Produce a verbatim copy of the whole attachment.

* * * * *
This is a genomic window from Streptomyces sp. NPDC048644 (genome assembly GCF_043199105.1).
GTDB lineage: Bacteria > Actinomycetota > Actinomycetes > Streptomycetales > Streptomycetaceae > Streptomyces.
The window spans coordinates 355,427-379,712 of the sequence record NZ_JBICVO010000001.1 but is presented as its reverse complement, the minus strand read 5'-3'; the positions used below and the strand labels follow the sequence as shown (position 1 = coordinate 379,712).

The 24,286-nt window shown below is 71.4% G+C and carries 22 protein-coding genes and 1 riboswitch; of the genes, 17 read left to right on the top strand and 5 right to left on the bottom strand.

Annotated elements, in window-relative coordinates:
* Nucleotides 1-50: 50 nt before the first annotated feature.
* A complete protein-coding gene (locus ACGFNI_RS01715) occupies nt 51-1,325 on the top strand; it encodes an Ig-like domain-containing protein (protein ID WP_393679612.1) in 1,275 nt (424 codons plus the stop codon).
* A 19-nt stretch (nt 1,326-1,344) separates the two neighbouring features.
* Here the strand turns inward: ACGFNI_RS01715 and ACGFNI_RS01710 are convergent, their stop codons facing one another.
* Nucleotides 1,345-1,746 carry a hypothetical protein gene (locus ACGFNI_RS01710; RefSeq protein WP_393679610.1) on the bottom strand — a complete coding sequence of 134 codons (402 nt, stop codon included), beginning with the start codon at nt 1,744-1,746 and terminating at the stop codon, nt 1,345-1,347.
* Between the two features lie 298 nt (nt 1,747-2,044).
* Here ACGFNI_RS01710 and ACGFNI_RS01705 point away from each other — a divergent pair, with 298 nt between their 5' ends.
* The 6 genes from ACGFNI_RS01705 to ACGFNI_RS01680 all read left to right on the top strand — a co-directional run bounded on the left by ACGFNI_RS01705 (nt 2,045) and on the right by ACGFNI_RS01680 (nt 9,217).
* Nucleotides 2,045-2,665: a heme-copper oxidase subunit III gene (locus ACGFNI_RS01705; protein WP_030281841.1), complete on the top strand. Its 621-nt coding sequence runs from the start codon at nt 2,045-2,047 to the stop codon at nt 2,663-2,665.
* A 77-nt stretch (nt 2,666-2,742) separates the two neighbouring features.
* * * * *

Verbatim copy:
This is a genomic window from Streptomyces sp. NPDC048644 (genome assembly GCF_043199105.1).
GTDB lineage: Bacteria > Actinomycetota > Actinomycetes > Streptomycetales > Streptomycetaceae > Streptomyces.
The window spans coordinates 355,427-379,712 of the sequence record NZ_JBICVO010000001.1 but is presented as its reverse complement, the minus strand read 5'-3'; the positions used below and the strand labels follow the sequence as shown (position 1 = coordinate 379,712).

The 24,286-nt window shown below is 71.4% G+C and carries 22 protein-coding genes and 1 riboswitch; of the genes, 17 read left to right on the top strand and 5 right to left on the bottom strand.

Annotated elements, in window-relative coordinates:
* Nucleotides 1-50: 50 nt before the first annotated feature.
* A complete protein-coding gene (locus ACGFNI_RS01715) occupies nt 51-1,325 on the top strand; it encodes an Ig-like domain-containing protein (protein ID WP_393679612.1) in 1,275 nt (424 codons plus the stop codon).
* A 19-nt stretch (nt 1,326-1,344) separates the two neighbouring features.
* Here the strand turns inward: ACGFNI_RS01715 and ACGFNI_RS01710 are convergent, their stop codons facing one another.
* Nucleotides 1,345-1,746 carry a hypothetical protein gene (locus ACGFNI_RS01710; RefSeq protein WP_393679610.1) on the bottom strand — a complete coding sequence of 134 codons (402 nt, stop codon included), beginning with the start codon at nt 1,744-1,746 and terminating at the stop codon, nt 1,345-1,347.
* Between the two features lie 298 nt (nt 1,747-2,044).
* Here ACGFNI_RS01710 and ACGFNI_RS01705 point away from each other — a divergent pair, with 298 nt between their 5' ends.
* The 6 genes from ACGFNI_RS01705 to ACGFNI_RS01680 all read left to right on the top strand — a co-directional run bounded on the left by ACGFNI_RS01705 (nt 2,045) and on the right by ACGFNI_RS01680 (nt 9,217).
* Nucleotides 2,045-2,665: a heme-copper oxidase subunit III gene (locus ACGFNI_RS01705; protein WP_030281841.1), complete on the top strand. Its 621-nt coding sequence runs from the start codon at nt 2,045-2,047 to the stop codon at nt 2,663-2,665.
* A 77-nt stretch (nt 2,666-2,742) separates the two neighbouring features.